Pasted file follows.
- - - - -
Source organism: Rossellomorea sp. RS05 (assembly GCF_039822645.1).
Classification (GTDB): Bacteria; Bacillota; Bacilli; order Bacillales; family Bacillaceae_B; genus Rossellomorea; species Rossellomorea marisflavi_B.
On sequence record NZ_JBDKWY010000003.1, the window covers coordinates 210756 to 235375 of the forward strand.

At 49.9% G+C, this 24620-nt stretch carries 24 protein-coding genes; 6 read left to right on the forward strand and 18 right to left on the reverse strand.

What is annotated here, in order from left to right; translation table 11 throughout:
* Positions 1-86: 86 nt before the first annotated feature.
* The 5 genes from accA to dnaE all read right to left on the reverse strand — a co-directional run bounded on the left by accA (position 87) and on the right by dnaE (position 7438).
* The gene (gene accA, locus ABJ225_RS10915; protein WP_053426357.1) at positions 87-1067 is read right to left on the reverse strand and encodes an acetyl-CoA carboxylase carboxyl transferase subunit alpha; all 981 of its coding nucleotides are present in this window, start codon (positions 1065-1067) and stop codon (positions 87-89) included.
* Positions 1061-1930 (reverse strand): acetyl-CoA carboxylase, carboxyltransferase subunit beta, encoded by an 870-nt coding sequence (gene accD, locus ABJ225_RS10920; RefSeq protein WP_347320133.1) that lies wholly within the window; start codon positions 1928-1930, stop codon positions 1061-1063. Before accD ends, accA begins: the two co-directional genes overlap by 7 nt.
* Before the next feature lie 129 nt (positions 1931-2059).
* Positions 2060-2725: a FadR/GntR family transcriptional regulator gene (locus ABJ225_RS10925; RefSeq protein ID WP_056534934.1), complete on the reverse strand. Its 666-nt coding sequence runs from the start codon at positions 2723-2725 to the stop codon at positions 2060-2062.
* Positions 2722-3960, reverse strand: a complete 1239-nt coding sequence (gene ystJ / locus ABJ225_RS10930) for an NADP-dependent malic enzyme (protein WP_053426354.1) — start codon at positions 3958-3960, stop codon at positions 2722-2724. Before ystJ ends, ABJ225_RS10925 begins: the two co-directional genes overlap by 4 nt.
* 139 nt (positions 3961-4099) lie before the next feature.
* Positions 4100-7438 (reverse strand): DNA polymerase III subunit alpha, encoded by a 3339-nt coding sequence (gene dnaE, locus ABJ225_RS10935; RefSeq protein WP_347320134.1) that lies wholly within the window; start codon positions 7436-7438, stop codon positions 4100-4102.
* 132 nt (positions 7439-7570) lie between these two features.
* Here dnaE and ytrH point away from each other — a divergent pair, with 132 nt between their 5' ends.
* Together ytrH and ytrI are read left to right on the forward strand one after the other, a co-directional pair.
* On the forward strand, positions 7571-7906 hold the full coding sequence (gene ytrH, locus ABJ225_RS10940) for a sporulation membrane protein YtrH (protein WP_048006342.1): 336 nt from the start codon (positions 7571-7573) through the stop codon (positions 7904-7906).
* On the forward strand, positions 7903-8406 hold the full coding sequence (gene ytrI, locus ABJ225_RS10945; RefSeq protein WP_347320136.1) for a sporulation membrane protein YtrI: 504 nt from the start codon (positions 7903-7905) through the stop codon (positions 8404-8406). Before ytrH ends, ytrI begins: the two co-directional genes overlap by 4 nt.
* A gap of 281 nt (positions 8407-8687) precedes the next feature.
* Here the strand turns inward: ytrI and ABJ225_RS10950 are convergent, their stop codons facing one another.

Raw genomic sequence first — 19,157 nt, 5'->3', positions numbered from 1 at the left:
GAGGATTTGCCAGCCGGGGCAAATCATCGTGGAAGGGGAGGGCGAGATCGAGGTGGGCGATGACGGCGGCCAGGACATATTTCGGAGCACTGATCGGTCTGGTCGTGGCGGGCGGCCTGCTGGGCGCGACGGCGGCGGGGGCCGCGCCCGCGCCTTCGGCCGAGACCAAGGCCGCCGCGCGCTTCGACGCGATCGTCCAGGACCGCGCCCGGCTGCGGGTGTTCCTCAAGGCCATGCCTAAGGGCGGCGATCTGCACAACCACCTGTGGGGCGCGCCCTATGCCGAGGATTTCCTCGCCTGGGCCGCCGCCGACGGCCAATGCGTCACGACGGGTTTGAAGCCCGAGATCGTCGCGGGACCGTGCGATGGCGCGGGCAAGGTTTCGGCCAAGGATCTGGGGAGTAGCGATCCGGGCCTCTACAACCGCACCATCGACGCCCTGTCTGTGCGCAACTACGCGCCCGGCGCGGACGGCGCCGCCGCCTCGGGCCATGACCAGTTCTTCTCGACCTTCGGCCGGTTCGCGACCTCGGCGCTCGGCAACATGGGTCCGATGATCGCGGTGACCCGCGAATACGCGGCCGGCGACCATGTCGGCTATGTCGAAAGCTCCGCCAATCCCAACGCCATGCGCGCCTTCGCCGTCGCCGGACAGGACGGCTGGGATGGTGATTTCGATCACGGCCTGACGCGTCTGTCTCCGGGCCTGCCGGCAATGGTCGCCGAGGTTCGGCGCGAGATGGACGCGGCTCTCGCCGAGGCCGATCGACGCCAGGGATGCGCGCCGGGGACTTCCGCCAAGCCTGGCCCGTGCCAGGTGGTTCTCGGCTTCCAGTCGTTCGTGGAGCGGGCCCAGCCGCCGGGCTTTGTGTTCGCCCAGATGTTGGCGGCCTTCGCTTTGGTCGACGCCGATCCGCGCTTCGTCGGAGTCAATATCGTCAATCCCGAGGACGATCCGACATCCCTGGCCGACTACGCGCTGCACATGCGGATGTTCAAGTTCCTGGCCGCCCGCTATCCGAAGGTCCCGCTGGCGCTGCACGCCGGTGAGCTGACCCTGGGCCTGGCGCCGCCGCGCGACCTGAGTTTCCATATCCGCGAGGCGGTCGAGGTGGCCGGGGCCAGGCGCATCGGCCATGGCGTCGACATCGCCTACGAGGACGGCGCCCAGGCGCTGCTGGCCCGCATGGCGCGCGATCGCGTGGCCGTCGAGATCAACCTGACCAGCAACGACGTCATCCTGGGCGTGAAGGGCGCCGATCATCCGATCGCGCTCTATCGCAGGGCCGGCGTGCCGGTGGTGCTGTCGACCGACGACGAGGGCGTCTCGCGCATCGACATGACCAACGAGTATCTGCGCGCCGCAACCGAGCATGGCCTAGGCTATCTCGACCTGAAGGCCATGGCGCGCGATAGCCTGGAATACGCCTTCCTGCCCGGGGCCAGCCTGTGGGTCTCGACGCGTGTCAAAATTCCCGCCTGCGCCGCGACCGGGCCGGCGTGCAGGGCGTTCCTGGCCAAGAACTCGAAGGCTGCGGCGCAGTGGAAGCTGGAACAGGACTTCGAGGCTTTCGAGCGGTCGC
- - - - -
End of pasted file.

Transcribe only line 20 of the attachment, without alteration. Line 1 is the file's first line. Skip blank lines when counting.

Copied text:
* A gap of 281 nt (positions 8407-8687) precedes the next feature.